Hi earlier today my family and I were discussing the ten gallon set up and my brother said something about co2 is a need for heavily planted tank. is it or is just fert. substrate and light suffecient. If it is a need what are the benifits of mechanical co2 and what are the disadvanteges. same qeustion for low tech co2
It isn't a must have or need per say, but it helps your plants grow faster and lushly. When using co2 make sure you closely monitor your ph as to much co2 can fluctuate your ph to dangerous levels. Also to much co2 can harm or even kill your fish. Advantage for mechanical, its cheap and works if the co2 is diffused properly and the mixture is made correctly, disadvantages does not last to long good maintenance is required to make it run smoothly. What do you mean by low tech?
bottle with a yeast culture and air line tubing running to the tank... So if I had a heavily planted 10 gallon would the plants be okay.
If you look at my tanks (and byron's tanks) we never use supplemental CO2, or liquid CO2.
Both of us dose liquid fertiliser, and with modest light (some consider it 'low light') the fish and substrate produce plenty of CO2 for lush plant growth.
Some plants won't grow well in a low-tech tank, but I'd much rather come to terms with never growing dwarf baby tears and bright red hygrophilas than spend the time on a yeast CO2 factory and risk killing my fish.
Spending $2000 on a pressurised CO2 unit is also totally out of the question for me.
Read byron's stickies in the plant forum. That's really the place to ask this sort of question, I just happened to stumble over your topic here. ;)
I'll see if someone will move it for you.
well I decided to upgrade the main tank with rooted plants and there are a lot of fish in there and instead of setting up the tan gallon I am getting a African butterfly fish and some peat to lower the pH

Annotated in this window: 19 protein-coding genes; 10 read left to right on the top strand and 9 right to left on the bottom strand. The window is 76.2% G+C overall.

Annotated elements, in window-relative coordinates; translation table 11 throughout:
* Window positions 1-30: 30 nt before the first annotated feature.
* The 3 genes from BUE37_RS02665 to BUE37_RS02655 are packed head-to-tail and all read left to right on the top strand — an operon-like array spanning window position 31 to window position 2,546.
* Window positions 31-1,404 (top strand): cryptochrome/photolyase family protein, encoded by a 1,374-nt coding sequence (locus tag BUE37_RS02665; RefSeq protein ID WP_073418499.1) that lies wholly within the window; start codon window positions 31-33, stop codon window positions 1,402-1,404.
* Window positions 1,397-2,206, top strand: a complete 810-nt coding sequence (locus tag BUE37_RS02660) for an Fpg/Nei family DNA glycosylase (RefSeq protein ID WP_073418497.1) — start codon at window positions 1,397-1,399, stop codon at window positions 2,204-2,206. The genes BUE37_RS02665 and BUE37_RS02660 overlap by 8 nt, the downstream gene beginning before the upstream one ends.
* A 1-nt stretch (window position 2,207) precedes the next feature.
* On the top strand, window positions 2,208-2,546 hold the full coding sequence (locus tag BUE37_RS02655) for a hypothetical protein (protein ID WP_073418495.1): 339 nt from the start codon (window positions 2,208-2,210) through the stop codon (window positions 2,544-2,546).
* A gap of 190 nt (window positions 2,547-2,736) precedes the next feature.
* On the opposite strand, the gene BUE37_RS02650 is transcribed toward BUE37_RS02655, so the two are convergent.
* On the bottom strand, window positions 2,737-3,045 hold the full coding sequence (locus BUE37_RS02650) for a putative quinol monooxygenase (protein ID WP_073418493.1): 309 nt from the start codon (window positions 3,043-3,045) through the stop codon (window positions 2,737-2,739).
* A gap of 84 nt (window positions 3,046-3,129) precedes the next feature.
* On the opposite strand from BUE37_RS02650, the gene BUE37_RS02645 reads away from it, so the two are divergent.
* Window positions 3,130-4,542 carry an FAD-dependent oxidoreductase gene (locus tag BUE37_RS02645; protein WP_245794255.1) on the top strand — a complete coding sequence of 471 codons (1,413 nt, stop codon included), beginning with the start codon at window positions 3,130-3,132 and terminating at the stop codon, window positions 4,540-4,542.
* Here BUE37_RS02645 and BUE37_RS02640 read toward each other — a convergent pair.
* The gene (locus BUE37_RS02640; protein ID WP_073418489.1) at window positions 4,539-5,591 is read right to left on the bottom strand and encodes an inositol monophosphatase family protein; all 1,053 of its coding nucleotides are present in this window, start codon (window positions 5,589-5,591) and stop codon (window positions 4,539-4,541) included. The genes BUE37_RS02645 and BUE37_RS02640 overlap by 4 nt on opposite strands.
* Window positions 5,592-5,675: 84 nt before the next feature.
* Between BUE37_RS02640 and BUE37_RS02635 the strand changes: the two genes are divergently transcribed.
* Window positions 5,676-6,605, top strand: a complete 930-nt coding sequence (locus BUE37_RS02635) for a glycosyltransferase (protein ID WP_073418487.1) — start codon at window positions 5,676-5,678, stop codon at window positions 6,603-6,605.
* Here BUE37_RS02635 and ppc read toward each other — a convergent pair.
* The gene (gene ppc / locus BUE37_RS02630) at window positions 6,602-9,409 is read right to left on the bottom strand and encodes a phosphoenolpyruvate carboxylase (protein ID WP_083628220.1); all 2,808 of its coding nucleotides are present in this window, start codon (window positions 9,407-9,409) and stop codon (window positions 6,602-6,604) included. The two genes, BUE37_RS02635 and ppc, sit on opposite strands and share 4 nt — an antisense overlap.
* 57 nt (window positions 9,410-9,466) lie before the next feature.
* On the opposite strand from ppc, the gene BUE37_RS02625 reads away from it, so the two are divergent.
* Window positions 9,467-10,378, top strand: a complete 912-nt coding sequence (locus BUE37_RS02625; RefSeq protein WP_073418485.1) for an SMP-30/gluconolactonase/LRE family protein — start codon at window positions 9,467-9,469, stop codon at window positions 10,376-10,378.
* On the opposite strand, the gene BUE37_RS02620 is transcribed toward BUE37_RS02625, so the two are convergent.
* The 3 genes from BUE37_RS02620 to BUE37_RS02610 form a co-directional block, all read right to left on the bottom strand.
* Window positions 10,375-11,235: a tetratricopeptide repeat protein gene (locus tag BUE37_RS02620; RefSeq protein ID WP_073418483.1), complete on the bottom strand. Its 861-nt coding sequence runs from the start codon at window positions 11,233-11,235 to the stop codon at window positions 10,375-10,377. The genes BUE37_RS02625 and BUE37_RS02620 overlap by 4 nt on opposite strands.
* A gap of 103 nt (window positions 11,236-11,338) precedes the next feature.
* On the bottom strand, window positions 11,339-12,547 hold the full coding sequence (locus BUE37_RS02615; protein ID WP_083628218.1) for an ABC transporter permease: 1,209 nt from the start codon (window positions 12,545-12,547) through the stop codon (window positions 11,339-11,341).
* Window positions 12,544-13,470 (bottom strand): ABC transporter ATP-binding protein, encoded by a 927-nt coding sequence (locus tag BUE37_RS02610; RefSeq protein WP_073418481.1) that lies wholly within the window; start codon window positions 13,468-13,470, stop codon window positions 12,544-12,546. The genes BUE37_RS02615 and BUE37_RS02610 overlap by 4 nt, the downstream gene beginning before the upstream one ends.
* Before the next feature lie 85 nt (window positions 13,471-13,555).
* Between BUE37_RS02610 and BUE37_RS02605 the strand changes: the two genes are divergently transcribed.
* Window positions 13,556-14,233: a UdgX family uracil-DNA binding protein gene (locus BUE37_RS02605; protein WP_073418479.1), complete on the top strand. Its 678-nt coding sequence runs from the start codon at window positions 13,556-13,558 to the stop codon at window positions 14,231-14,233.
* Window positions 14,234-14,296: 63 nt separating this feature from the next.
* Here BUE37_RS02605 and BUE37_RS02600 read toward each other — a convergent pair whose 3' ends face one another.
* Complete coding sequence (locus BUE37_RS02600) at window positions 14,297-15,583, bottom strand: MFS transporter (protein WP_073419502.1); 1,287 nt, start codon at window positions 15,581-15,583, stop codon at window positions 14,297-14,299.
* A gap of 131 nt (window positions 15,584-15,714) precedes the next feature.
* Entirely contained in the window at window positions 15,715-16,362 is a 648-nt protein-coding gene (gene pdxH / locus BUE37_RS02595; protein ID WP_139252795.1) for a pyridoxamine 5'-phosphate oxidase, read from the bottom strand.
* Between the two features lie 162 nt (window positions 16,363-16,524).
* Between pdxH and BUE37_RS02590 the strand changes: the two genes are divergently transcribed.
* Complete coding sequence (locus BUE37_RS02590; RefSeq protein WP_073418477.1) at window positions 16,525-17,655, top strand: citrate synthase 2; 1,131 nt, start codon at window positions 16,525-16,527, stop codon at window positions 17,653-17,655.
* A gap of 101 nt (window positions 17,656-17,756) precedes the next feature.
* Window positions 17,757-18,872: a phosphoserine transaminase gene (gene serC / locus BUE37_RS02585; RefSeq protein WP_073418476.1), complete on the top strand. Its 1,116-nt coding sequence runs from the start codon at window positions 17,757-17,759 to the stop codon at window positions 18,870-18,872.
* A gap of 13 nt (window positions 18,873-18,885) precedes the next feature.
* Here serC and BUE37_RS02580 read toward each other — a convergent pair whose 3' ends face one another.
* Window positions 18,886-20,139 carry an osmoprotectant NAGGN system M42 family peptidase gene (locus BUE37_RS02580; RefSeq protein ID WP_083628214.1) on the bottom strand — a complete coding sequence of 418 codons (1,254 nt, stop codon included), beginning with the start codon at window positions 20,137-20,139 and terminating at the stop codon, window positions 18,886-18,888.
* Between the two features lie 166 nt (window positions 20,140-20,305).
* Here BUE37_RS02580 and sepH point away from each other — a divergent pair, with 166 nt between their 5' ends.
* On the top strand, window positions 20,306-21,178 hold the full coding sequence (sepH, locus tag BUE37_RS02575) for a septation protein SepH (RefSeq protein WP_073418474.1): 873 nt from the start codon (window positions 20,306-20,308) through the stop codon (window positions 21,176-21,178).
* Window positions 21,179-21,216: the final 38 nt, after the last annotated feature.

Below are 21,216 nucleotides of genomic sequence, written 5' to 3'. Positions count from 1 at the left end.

I agree with redchigh; personally i would not waste the expense of CO2 in so small a tank. And I would worry about fluctuating water parameters more in smaller tanks than in larger where CO2 diffusion would have more benefit. But it all depends upon what you want from your plants, or the tank in general. The majority of plants will grow fine and be healthy (thus performing their function as water filters as well as looking nice) without adding CO2; there is a lot more CO2 produced in a healthy aquarium than many realize. But if you want very fast plant growth for some purpose, like propagating plants to sell, then adding CO2 will help. But remember that adding CO2 means considerably more light is needed, and daily dosing of nutrient fertilizers. This means more expense to set up and operate daily, plus the higher level biologically. The more you add, the greater the risk should something go wrong.
I decided to upgrade the big tank and get cooler fish on there. [the African Butterfly Fish] I will probanly get some more plants and just upgrade it in general
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